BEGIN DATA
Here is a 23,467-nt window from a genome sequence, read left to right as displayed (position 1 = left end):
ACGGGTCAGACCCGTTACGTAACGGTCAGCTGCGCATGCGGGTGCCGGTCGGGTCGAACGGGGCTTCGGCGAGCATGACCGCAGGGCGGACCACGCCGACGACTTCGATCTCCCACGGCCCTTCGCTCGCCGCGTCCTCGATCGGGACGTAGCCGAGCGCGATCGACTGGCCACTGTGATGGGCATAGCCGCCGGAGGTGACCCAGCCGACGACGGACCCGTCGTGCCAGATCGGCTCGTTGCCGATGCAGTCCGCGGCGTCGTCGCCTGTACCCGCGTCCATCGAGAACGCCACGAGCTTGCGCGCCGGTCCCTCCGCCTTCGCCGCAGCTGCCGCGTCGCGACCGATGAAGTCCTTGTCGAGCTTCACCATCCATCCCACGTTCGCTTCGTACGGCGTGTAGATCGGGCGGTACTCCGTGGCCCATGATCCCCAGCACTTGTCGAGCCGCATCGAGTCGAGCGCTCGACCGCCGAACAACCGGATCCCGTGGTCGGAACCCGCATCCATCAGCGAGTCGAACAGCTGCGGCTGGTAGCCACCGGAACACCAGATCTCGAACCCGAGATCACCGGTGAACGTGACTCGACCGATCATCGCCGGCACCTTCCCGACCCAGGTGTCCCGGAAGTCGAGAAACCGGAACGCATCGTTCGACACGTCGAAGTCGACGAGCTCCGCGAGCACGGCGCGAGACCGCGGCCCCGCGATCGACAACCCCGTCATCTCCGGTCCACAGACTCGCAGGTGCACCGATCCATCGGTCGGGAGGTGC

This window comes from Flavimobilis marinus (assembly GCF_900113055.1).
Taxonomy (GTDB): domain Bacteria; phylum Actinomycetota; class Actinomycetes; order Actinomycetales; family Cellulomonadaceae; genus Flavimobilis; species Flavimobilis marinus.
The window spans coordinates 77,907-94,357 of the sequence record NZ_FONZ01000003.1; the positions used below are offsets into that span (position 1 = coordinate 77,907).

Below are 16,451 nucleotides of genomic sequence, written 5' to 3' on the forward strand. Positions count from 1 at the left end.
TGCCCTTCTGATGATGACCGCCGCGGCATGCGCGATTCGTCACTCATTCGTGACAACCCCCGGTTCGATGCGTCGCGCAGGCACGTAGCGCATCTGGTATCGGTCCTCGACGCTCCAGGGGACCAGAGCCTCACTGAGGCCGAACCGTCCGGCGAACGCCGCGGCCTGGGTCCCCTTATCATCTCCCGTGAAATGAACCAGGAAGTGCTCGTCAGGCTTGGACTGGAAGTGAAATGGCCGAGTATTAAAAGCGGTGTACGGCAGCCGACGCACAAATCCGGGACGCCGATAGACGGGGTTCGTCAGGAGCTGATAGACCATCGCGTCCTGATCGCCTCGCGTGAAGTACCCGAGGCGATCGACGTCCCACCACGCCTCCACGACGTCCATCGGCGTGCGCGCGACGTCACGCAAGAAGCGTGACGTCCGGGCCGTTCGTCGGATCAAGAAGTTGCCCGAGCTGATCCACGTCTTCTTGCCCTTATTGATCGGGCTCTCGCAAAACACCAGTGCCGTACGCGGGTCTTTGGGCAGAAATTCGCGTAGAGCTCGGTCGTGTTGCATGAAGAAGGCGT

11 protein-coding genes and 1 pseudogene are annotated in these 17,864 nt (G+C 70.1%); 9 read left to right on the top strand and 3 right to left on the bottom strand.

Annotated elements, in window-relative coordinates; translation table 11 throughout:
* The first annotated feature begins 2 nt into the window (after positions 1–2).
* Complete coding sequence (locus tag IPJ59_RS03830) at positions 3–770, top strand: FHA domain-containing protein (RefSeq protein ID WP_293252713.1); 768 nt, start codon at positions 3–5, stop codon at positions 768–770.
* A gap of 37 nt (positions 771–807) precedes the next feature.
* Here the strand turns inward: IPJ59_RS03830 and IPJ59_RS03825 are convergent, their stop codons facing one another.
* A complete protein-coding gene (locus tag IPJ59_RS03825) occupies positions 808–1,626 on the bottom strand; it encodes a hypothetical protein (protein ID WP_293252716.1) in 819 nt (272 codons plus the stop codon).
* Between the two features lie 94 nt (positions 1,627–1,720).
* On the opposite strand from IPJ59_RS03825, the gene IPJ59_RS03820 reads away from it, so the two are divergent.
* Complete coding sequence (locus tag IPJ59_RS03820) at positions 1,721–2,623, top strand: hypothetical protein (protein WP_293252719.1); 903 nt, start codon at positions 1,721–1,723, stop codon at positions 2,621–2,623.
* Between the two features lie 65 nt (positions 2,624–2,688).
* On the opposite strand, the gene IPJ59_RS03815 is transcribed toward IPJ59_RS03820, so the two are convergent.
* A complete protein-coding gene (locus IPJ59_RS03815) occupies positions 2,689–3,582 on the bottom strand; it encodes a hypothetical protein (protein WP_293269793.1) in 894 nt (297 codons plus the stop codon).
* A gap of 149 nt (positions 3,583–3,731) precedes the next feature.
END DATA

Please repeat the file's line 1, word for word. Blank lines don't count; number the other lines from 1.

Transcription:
Here is a 23,467-nt window from a genome sequence, read left to right as displayed (position 1 = left end):